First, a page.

Oregon State University’s support for students with DACA, undocumented students and students from mixed-immigration status families is unwavering.

These FAQs are:

  • Intended to answer questions from students who are enrolled in, or may be eligible for, the Deferred Action for Childhood Arrivals (DACA) program, from students who may be undocumented, and students from mixed-immigration status families.
  • Intended for any OSU community member who wants to know more about this subject and what OSU is doing to support students, faculty and staff in this uncertain climate.
  • Not intended to answer questions from international students, faculty, or staff with respect to federal immigration policy changes limiting travel and entry into the United States.

Before you read these FAQs, there are a few things you should know:

  • These FAQs are informational and do not constitute legal advice. Each individual’s situation is different, and the best course of action for each individual may vary depending on that person’s particular situation.  Be aware that as federal developments related to DACA and undocumented students occur, the information related to DACA and undocumented students provided below may change.
  • If you are an OSU student with DACA, an undocumented student, or a student from mixed-immigration status family, contact Janet Nishihara, director of the Educational Opportunities Program (EOP), at janet.nishihara@oregonstate.edu or by calling (541) 737-3628. EOP and the Dreaming Beyond Borders Center is prepared to provide OSU students with guidance on university resources. Other community members with questions may contact the Office of Institutional Diversity at diversity@oregonstate.edu, or by calling 541-737-1063.
  • If you are an OSU student and have questions about your immigration status, please contact ASOSU Legal Services, which provides free legal services to all OSU students.
  • Resources listed in these FAQs are also provided for informational purposes only. Linking to a website or document does not indicate endorsement of the content, or the organization hosting the content.

What is DACA and how do I know if I have it?

DACA – Deferred Action for Childhood Arrivals – is the result of an Executive Order signed by President Obama in June 2012 that allows certain undocumented immigrants in the United States who entered the country as minors to receive a renewable two-year period of deferred action from removal and eligibility for a work permit.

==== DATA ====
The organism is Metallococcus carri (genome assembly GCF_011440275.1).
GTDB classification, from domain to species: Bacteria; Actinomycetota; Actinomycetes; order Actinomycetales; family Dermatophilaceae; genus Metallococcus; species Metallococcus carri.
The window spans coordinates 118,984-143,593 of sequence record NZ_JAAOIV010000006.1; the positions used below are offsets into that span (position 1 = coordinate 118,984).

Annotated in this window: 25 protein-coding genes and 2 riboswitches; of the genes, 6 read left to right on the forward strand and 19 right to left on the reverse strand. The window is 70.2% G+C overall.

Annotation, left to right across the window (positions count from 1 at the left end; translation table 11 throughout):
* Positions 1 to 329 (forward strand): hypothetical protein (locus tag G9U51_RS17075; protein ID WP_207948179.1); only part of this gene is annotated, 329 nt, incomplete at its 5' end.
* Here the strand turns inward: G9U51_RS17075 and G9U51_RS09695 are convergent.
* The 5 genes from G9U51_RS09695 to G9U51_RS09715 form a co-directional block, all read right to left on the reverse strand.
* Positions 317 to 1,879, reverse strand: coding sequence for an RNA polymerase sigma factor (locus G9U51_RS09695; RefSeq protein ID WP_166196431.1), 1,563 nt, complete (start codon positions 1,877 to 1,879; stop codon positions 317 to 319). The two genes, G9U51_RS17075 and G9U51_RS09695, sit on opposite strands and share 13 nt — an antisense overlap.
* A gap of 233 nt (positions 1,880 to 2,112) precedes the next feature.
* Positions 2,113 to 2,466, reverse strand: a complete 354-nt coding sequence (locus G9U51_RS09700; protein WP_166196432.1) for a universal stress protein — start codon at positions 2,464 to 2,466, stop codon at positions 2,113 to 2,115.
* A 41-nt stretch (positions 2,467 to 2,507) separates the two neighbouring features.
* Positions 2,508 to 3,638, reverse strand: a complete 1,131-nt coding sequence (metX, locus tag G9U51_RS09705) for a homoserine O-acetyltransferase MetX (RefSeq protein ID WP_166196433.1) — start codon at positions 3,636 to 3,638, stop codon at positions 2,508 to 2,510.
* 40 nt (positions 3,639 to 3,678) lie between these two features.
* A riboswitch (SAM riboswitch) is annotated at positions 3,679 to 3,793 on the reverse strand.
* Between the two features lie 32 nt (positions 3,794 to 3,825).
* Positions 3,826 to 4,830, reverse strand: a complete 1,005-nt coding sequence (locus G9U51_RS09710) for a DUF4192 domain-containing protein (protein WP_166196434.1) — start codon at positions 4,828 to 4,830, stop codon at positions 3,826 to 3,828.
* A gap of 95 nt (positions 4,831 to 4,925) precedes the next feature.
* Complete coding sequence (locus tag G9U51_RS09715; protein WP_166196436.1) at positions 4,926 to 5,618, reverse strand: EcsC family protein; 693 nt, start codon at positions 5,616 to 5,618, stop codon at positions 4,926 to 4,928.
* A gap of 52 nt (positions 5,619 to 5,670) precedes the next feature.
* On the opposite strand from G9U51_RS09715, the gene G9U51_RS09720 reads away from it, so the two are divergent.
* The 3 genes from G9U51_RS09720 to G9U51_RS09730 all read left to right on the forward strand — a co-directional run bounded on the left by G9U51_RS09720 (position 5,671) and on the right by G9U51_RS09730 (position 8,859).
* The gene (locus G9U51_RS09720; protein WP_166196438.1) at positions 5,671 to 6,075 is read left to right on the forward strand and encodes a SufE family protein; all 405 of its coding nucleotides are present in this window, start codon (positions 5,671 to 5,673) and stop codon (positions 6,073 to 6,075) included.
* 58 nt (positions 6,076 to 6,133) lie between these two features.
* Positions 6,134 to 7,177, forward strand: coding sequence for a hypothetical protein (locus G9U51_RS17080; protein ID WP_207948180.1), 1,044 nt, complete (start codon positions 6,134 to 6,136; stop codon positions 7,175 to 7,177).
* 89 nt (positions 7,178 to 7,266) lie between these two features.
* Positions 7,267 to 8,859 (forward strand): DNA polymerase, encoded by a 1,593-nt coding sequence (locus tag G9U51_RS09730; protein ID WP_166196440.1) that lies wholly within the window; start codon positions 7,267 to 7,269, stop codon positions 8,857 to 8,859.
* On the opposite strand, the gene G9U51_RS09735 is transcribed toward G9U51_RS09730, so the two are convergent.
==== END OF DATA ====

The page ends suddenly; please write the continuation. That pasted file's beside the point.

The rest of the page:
Individuals must apply to receive DACA status.

What is the current status of DACA?

On September 5, 2017, the U.S. Department of Justice announced that DACA would end. This would impact approximately 800,000 young people who entered the United States before the age of 16 and were provided temporary protection from removal and authorization to work as a result of DACA. While Congress may act to pass legislation protecting DACA recipients, we now know that DACA in its current form will likely end.

At present, three U.S. district court orders allowing DACA to remain in place and recipients to submit renewal applications remain in effect. However, initial DACA applications and DACA advance parole requests are no longer being accepted.

On June 28, 2019, the United States Supreme Court announced that it would grant the Administration’s request to review lower court cases challenging the rescission of DACA during its upcoming term. The status of DACA could change depending on the outcome of the Supreme Court’s review of these cases.

If I do not have DACA, but think I may qualify, can I still apply?

If you never previously had DACA, applications for DACA are no longer being accepted by the United States Citizenship and Immigration Service.

If you are in this situation, please consult with ASOSU Legal Services or an immigration attorney as soon as possible.

What should I do if I currently have DACA?

If you currently have DACA, you may submit an application for renewal.

If you are in this situation, please consult with ASOSU Legal Services or an immigration attorney as soon as possible.

What should I do if I previously had DACA, but it has expired?

If you previously had DACA, but it has expired, you may be able to submit an application for renewal.

If you are in this situation, please consult with ASOSU Legal Services or an immigration attorney as soon as possible.

What should I do if I have DACA and a valid Advanced Parole Travel Document?

If you have DACA and have a currently valid advance parole document, you may still use the document to travel outside of and return to the U.S. as long as you return before the document expires. However, even with a valid travel document, you are not guaranteed readmission.

If you are in this situation, please consult with ASOSU Legal Services or an immigration attorney as soon as possible.

What should I do if I have DACA and I want to travel outside of the country?

USCIS will no longer process or approve applications for advance parole for DACA recipients.

When my DACA expires, will my information be provided to immigration authorities?

In general, DHS should not proactively provide information to Immigration and Customs Enforcement about individuals whose DACA status expires or whose pending request for renewal is denied, unless that individual meets certain criteria regarding national security or public safety.  These criteria are set out in the DHS “Notice to Appear” policy.